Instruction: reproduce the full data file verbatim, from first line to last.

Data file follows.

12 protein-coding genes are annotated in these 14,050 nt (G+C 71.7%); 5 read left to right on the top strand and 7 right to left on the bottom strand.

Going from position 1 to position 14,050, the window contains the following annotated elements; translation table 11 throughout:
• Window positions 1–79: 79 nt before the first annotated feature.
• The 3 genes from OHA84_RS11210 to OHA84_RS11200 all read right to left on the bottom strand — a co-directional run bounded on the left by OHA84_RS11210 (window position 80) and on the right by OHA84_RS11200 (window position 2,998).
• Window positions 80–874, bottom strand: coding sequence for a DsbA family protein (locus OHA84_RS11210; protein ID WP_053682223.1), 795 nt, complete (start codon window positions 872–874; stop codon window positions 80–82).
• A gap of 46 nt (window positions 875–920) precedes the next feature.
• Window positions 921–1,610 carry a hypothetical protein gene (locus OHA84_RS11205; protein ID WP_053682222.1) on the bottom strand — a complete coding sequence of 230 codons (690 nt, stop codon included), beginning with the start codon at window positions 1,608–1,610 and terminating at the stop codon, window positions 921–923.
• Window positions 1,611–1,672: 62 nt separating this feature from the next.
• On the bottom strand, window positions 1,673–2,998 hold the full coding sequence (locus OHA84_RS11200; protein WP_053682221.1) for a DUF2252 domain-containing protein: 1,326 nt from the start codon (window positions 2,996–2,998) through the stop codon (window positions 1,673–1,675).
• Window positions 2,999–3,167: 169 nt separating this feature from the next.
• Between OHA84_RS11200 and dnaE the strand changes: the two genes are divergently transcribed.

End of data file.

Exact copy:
12 protein-coding genes are annotated in these 14,050 nt (G+C 71.7%); 5 read left to right on the top strand and 7 right to left on the bottom strand.

Going from position 1 to position 14,050, the window contains the following annotated elements; translation table 11 throughout:
• Window positions 1–79: 79 nt before the first annotated feature.
• The 3 genes from OHA84_RS11210 to OHA84_RS11200 all read right to left on the bottom strand — a co-directional run bounded on the left by OHA84_RS11210 (window position 80) and on the right by OHA84_RS11200 (window position 2,998).
• Window positions 80–874, bottom strand: coding sequence for a DsbA family protein (locus OHA84_RS11210; protein ID WP_053682223.1), 795 nt, complete (start codon window positions 872–874; stop codon window positions 80–82).
• A gap of 46 nt (window positions 875–920) precedes the next feature.
• Window positions 921–1,610 carry a hypothetical protein gene (locus OHA84_RS11205; protein ID WP_053682222.1) on the bottom strand — a complete coding sequence of 230 codons (690 nt, stop codon included), beginning with the start codon at window positions 1,608–1,610 and terminating at the stop codon, window positions 921–923.
• Window positions 1,611–1,672: 62 nt separating this feature from the next.
• On the bottom strand, window positions 1,673–2,998 hold the full coding sequence (locus OHA84_RS11200; protein WP_053682221.1) for a DUF2252 domain-containing protein: 1,326 nt from the start codon (window positions 2,996–2,998) through the stop codon (window positions 1,673–1,675).
• Window positions 2,999–3,167: 169 nt separating this feature from the next.
• Between OHA84_RS11200 and dnaE the strand changes: the two genes are divergently transcribed.